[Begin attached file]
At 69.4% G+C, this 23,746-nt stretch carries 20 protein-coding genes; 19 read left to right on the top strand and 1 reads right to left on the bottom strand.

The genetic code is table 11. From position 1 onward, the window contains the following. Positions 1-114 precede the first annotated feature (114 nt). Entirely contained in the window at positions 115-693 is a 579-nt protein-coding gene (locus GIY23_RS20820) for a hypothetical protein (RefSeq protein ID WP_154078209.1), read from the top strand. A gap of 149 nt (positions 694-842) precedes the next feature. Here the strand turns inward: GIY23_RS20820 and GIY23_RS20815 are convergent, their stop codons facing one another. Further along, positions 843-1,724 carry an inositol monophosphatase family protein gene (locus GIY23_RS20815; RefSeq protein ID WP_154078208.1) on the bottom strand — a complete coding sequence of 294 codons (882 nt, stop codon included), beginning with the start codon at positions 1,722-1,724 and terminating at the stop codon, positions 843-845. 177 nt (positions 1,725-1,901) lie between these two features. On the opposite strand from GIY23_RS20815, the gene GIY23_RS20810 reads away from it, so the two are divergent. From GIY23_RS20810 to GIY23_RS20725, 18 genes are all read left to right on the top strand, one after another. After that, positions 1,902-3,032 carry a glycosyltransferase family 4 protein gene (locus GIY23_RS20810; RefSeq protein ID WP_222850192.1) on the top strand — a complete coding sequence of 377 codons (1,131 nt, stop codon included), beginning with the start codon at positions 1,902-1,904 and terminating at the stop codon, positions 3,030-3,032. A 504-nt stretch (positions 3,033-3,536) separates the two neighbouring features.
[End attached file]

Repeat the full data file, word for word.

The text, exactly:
At 69.4% G+C, this 23,746-nt stretch carries 20 protein-coding genes; 19 read left to right on the top strand and 1 reads right to left on the bottom strand.

The genetic code is table 11. From position 1 onward, the window contains the following. Positions 1-114 precede the first annotated feature (114 nt). Entirely contained in the window at positions 115-693 is a 579-nt protein-coding gene (locus GIY23_RS20820) for a hypothetical protein (RefSeq protein ID WP_154078209.1), read from the top strand. A gap of 149 nt (positions 694-842) precedes the next feature. Here the strand turns inward: GIY23_RS20820 and GIY23_RS20815 are convergent, their stop codons facing one another. Further along, positions 843-1,724 carry an inositol monophosphatase family protein gene (locus GIY23_RS20815; RefSeq protein ID WP_154078208.1) on the bottom strand — a complete coding sequence of 294 codons (882 nt, stop codon included), beginning with the start codon at positions 1,722-1,724 and terminating at the stop codon, positions 843-845. 177 nt (positions 1,725-1,901) lie between these two features. On the opposite strand from GIY23_RS20815, the gene GIY23_RS20810 reads away from it, so the two are divergent. From GIY23_RS20810 to GIY23_RS20725, 18 genes are all read left to right on the top strand, one after another. After that, positions 1,902-3,032 carry a glycosyltransferase family 4 protein gene (locus GIY23_RS20810; RefSeq protein ID WP_222850192.1) on the top strand — a complete coding sequence of 377 codons (1,131 nt, stop codon included), beginning with the start codon at positions 1,902-1,904 and terminating at the stop codon, positions 3,030-3,032. A 504-nt stretch (positions 3,033-3,536) separates the two neighbouring features.